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Young drivers’ car insurance premiums fall to a record low – five ways to keep on saving

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Typical insurance costs for young drivers have fallen by 10% to £1,062, according to a new study by Compare the Market.

The overall cost of running a car (including fuel, road tax, MOT, breakdown cover and insurance) for 17-24 year olds has fallen by £536 from a year on the other in the first six months of 2021, to settle at £1,737 – the lowest figure since the comparison site launched its ‘Young Drivers’ search in 2015.

Insurance accounts for more than half (61%) of that total, at £1,062, but the cost has fallen by 10% or £120 year-on-year.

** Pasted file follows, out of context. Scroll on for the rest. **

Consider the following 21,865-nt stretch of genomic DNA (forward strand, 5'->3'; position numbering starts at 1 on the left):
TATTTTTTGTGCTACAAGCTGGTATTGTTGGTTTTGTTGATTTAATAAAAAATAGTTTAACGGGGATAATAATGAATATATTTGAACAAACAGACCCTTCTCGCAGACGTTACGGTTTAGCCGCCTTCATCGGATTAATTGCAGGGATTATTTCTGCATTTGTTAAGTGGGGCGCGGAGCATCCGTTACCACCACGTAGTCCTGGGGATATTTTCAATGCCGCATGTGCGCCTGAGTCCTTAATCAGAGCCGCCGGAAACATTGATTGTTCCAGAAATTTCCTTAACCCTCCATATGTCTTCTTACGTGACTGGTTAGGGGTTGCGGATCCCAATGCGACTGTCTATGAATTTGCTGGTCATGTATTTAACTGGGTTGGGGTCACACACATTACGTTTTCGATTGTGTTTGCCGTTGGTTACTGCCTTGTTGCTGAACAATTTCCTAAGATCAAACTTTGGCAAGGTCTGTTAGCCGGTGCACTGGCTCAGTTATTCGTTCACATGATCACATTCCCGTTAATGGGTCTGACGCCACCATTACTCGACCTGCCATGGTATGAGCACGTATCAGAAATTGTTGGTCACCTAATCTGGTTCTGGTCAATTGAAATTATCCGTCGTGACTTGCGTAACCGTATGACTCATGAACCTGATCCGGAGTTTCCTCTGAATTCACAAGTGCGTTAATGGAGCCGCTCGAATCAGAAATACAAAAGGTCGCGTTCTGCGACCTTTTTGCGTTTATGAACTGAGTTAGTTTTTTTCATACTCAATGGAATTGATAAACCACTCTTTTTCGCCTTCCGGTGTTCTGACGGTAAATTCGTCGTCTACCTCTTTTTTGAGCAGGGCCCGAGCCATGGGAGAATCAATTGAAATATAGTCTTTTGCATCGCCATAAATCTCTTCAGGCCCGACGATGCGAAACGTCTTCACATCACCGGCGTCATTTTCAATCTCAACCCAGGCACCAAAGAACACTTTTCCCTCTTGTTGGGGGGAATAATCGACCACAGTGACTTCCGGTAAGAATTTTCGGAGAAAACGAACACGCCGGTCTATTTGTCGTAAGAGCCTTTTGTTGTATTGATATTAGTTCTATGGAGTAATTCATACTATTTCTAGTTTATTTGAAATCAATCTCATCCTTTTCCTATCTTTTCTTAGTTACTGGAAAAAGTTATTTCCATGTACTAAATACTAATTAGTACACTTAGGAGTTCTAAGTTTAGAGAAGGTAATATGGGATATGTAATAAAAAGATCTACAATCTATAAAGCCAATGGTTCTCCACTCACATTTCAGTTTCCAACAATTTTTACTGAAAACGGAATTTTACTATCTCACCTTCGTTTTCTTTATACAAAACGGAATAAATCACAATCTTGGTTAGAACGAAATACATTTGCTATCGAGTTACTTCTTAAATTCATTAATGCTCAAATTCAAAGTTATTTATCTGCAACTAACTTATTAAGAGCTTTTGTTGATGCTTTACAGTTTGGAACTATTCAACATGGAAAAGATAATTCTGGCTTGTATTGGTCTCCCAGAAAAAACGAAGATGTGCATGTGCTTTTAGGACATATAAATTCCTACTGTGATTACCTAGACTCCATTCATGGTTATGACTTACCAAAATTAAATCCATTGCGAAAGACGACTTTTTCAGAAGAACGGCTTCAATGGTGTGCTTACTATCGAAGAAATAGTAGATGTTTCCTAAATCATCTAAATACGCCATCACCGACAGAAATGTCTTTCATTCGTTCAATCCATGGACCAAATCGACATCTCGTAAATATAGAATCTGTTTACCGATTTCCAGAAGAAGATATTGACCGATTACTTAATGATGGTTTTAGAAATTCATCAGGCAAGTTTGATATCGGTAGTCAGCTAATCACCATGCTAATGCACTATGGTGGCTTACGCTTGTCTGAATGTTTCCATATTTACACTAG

However, lower prices are likely to be a pandemic-related blow and young drivers still face the highest premiums of any age group.

Here, which one? Take a closer look at how car insurance costs vary by age, why the drop in costs for young motorists might be short-lived, and offers tips for lowering premiums if you’re a young driver.

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How Age Affects Car Insurance Premiums

Young drivers generally face higher insurance premiums, as they are generally considered to be more at risk.

The table below shows the average premiums for the first six months of 2021, broken down by different age groups, according to Compare the Market.

Source: Compare the Market., August 25, 2021.

As you can see, premiums decrease as drivers age, reaching a minimum for motorists between the ages of 65 and 79.

Why Cheaper Car Insurance Premiums Might Be Temporary

Many factors will influence average insurance costs, but one of the biggest right now could be the reduction in the distance people have traveled since the start of the pandemic.

During the first Covid-19 lockdown, some – but not all – insurers offered customers discounts to reflect the fact that they weren’t on the road as much as they had estimated when calculating their premiums.